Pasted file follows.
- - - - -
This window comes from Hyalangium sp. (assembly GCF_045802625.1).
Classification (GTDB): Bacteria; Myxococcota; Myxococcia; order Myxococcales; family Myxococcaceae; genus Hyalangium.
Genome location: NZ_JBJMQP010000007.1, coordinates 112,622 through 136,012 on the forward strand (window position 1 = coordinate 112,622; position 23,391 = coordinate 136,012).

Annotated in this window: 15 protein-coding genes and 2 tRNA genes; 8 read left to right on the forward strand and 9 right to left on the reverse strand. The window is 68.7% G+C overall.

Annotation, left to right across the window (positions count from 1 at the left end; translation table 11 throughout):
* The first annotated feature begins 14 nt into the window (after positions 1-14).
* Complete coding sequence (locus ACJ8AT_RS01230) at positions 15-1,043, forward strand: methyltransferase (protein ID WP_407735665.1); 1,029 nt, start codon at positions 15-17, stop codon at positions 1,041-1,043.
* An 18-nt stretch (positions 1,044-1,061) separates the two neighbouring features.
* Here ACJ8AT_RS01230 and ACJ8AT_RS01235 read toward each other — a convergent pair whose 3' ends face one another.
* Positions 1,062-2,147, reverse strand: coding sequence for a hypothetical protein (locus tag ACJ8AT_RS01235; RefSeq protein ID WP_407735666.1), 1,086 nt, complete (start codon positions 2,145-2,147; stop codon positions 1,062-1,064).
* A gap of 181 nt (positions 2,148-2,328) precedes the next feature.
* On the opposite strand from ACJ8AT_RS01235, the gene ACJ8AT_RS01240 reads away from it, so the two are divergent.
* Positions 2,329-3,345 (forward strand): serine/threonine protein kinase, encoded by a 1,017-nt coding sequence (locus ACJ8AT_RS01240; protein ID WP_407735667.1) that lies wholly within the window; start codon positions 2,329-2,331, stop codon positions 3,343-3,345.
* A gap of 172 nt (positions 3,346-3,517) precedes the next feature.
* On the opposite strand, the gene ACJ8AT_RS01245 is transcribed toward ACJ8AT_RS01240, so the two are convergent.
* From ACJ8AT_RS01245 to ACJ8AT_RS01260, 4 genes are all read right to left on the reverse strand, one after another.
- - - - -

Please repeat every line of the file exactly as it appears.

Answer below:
This window comes from Hyalangium sp. (assembly GCF_045802625.1).
Classification (GTDB): Bacteria; Myxococcota; Myxococcia; order Myxococcales; family Myxococcaceae; genus Hyalangium.
Genome location: NZ_JBJMQP010000007.1, coordinates 112,622 through 136,012 on the forward strand (window position 1 = coordinate 112,622; position 23,391 = coordinate 136,012).

Annotated in this window: 15 protein-coding genes and 2 tRNA genes; 8 read left to right on the forward strand and 9 right to left on the reverse strand. The window is 68.7% G+C overall.

Annotation, left to right across the window (positions count from 1 at the left end; translation table 11 throughout):
* The first annotated feature begins 14 nt into the window (after positions 1-14).
* Complete coding sequence (locus ACJ8AT_RS01230) at positions 15-1,043, forward strand: methyltransferase (protein ID WP_407735665.1); 1,029 nt, start codon at positions 15-17, stop codon at positions 1,041-1,043.
* An 18-nt stretch (positions 1,044-1,061) separates the two neighbouring features.
* Here ACJ8AT_RS01230 and ACJ8AT_RS01235 read toward each other — a convergent pair whose 3' ends face one another.
* Positions 1,062-2,147, reverse strand: coding sequence for a hypothetical protein (locus tag ACJ8AT_RS01235; RefSeq protein ID WP_407735666.1), 1,086 nt, complete (start codon positions 2,145-2,147; stop codon positions 1,062-1,064).
* A gap of 181 nt (positions 2,148-2,328) precedes the next feature.
* On the opposite strand from ACJ8AT_RS01235, the gene ACJ8AT_RS01240 reads away from it, so the two are divergent.
* Positions 2,329-3,345 (forward strand): serine/threonine protein kinase, encoded by a 1,017-nt coding sequence (locus ACJ8AT_RS01240; protein ID WP_407735667.1) that lies wholly within the window; start codon positions 2,329-2,331, stop codon positions 3,343-3,345.
* A gap of 172 nt (positions 3,346-3,517) precedes the next feature.
* On the opposite strand, the gene ACJ8AT_RS01245 is transcribed toward ACJ8AT_RS01240, so the two are convergent.
* From ACJ8AT_RS01245 to ACJ8AT_RS01260, 4 genes are all read right to left on the reverse strand, one after another.